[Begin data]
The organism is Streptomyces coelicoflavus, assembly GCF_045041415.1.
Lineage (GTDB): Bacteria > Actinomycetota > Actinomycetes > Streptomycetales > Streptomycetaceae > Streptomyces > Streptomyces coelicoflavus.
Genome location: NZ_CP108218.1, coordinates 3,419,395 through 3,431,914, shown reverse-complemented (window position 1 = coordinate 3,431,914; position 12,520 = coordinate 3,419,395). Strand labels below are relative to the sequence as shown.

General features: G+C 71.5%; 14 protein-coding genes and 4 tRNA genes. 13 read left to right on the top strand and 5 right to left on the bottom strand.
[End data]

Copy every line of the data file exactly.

The organism is Streptomyces coelicoflavus, assembly GCF_045041415.1.
Lineage (GTDB): Bacteria > Actinomycetota > Actinomycetes > Streptomycetales > Streptomycetaceae > Streptomyces > Streptomyces coelicoflavus.
Genome location: NZ_CP108218.1, coordinates 3,419,395 through 3,431,914, shown reverse-complemented (window position 1 = coordinate 3,431,914; position 12,520 = coordinate 3,419,395). Strand labels below are relative to the sequence as shown.

General features: G+C 71.5%; 14 protein-coding genes and 4 tRNA genes. 13 read left to right on the top strand and 5 right to left on the bottom strand.